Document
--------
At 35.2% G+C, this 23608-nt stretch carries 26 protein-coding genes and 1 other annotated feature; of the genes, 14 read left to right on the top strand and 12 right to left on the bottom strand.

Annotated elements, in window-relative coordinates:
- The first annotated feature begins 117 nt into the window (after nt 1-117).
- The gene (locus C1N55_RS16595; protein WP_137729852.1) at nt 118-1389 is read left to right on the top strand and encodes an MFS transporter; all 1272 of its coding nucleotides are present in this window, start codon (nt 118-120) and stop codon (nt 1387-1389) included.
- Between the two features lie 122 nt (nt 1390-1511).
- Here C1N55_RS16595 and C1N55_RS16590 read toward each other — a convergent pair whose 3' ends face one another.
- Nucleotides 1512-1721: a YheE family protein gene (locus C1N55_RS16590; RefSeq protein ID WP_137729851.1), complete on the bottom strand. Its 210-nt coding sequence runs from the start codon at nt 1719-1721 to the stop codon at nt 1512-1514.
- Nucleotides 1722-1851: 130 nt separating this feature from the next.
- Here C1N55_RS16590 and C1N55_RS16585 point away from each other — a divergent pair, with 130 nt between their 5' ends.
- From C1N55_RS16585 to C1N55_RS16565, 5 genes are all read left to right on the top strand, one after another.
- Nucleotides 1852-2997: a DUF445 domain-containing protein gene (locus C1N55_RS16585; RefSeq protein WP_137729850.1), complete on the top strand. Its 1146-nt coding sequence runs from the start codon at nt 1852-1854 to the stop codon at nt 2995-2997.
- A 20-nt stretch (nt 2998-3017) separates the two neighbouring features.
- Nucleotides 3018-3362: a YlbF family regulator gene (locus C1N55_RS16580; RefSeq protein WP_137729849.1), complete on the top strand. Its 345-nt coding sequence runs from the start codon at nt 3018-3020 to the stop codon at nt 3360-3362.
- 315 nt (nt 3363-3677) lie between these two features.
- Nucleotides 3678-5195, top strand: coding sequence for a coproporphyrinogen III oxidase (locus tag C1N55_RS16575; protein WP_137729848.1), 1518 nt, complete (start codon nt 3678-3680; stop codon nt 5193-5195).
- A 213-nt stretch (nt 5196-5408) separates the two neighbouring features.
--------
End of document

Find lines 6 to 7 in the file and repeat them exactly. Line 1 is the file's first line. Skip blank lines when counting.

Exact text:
- Here C1N55_RS16595 and C1N55_RS16590 read toward each other — a convergent pair whose 3' ends face one another.
- Nucleotides 1512-1721: a YheE family protein gene (locus C1N55_RS16590; RefSeq protein ID WP_137729851.1), complete on the bottom strand. Its 210-nt coding sequence runs from the start codon at nt 1719-1721 to the stop codon at nt 1512-1514.